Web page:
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Disability claimants often attack the ERISA plan’s expert medical reviewer as biased, sometimes seeking discovery in an attempt to show bias. Here’s a new case that highlights what can happen in a de novo review case: No discovery about a medical expert allowed. Shaikh v. Aetna Life Ins. Co., 2019 WL 1571876 (N.D. Cal. April 11, 2019)(In de novo review case, the Court denied discovery related to alleged bias of medical reviewers). FACTS: Plaintiff…
Practicing law can create real headaches. But do headaches constitute a disabling condition justifying ERISA-governed long term disability benefits?   This new case explains the correct process in assessing “job duties” in the “Own Occupation” analysis… Foster v. Principal Life Ins. Co., 920 F. 3d 298 (5th Circuit April 4, 2019)(Benefit denial when based on “passing references” to the claimant’s ‘own occupation’ or ‘own sedentary level occupation’ when “unaccompanied by any attempt to articulate…
When does evidence of malingering justify denial of a long term disability claim?  It depends. A physician’s subjective opinion regarding malingering may have less weight than objective neuropsychological testing. Key Take Away:  When the claimant’s neuropsychological testing is rendered invalid due to “failed validity tests,” that may be enough to deny the claim. It is important that the record contain evidence how the tests were conducted, and how the tests objectively measured validity. Here’s the…
You already know that ERISA sets forth a 180-day time limit for internal administrative appeals of benefit denials. And failure to pursue a timely internal administrative appeal can subject the claimant (in a later federal lawsuit) to the defense of failure to exhaust administrative remedies. But can a claimant save an untimely administrative appeal by arguing the “substantial compliance doctrine”?  No. Here’s the case of Fortier v. Hartford Life and Acc. Ins. Co., __…
From time to time you may see ERISA benefit claimants seeking declarations from the Court regarding “future benefits.” But there is that old rule, recently recognized again, that such claims should be dismissed because there is no “live case or controversy.”   To highlight this point, here’s the recent case of  Peer v. Liberty Life Assurance Co.., __ Fed. Appx. __ (11th Cir. February 8, 2019)(“Absent an adverse benefits determination, there is no ripe…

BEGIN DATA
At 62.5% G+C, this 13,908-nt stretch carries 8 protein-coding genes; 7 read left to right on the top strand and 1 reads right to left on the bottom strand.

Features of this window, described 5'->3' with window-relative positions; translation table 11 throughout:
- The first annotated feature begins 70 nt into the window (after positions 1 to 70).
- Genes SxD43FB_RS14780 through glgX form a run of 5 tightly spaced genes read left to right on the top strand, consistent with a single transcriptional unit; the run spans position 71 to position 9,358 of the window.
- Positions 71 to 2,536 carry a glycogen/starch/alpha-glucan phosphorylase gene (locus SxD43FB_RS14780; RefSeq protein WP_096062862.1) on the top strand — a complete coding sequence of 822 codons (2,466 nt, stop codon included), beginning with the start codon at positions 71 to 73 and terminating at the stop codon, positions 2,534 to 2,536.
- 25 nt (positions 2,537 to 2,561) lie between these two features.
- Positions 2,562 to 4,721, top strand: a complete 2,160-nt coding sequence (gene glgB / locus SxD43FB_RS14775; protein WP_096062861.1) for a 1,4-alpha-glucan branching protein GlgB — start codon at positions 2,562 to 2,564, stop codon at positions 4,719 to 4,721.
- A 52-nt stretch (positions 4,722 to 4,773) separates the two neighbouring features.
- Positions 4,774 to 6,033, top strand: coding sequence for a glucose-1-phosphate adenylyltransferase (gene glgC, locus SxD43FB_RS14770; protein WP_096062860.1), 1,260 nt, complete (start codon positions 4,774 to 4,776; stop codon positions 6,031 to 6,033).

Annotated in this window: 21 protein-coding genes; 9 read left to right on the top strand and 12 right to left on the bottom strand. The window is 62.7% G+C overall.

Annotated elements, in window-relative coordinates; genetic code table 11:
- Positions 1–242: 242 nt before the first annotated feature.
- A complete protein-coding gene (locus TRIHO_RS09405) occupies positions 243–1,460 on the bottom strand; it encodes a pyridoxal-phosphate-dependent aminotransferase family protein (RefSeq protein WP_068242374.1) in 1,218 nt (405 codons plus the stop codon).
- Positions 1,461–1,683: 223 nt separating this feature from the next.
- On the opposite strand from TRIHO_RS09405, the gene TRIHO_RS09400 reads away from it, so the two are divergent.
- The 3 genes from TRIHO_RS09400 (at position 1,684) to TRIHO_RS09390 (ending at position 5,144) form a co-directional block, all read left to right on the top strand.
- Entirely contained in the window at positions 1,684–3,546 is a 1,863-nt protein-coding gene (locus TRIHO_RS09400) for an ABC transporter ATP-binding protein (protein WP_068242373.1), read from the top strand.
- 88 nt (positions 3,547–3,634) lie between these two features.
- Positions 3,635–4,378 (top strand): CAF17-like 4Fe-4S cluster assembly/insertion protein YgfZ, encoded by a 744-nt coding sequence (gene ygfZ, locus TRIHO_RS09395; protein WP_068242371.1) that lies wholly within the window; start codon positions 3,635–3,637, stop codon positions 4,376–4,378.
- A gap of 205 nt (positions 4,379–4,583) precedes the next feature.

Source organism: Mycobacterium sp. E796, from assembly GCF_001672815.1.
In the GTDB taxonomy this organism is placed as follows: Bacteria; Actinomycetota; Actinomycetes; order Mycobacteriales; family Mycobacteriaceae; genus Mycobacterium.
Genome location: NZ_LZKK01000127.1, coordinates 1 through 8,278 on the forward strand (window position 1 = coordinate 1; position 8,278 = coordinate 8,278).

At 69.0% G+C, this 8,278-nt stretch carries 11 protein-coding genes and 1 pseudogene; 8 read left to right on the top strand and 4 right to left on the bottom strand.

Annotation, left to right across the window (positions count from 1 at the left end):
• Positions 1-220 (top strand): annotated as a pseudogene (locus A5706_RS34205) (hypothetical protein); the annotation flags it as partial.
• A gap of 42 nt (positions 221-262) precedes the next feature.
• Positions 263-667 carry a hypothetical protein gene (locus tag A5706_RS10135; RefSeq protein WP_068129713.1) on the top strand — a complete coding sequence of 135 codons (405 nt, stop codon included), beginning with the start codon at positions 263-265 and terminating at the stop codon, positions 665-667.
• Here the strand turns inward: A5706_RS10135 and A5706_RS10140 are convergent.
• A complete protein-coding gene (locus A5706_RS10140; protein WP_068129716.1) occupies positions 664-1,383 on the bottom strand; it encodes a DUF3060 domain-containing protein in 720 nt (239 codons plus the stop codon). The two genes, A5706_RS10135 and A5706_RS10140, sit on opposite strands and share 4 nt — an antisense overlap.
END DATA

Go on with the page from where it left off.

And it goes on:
You already know that in ERISA cases the court has discretion to award reasonable attorney fees if the claimant shows “some degree of success on the merits” and this success is more than ‘trivial success on the merits’ or ‘purely procedural.’” So, what happens when the Court remands the claim for further consideration by the administrator, and on remand the claim is still denied?  Is the Claimant still entitled to attorney fees, even though the…
A common battle ground in ERISA claims involves the argument that ambiguous terms should be construed against the party that drafted the document.  This is known as the doctrine of contra proferentem.  See generally E. Erlich, [How to] Conquer Your Enemies and Impress Your Friends with Everyday Latin (2010). But when the ERISA Plan has vested discretionary authority to the plan administrator to determine eligibility and construe plan terms, should the court construe ambiguous terms…
You already know that discovery is usually limited in appeals of the denial of ERISA-governed benefits. This is especially true when there is de novo review.  But watch out if a breach of fiduciary duty claim is asserted. That same rule (prohibiting discovery) does not apply when a party seeks discovery into purported breaches of fiduciary duty under 29 USC 1132(a)(3). Here’s the case of Friemon v. National Carriers’ Conference Committee and Union Pacific Railroad
Many states have banned discretionary clauses in life and disability policies. But remember to look closely at the language… to see if the ban actually applies to the policy at issue. Here’s the case of Brian H and Alex H v. Blue Shield of California, 2018 WL 5778318 (N.D. Cal. November 1, 2018)(California’s ban on discretionary language did not apply to health insurance). FACTS: Plaintiff sued contending certain medical treatments were “medically necessary”. The…
Most ERISA plans contain provisions limiting benefits for disabilities “which are primarily based on self-reported symptoms” or “mental illness.” (Emphasis added). So, what does “primarily” mean? And what evidence in the medical records justifies the conclusion that the diagnosis is primarily based on self-reported symptoms? Here’s a new case that highlights that the limitation still applies even when there might be some weak evidence in the medical records verifying the diagnosis. That’s because the diagnosis…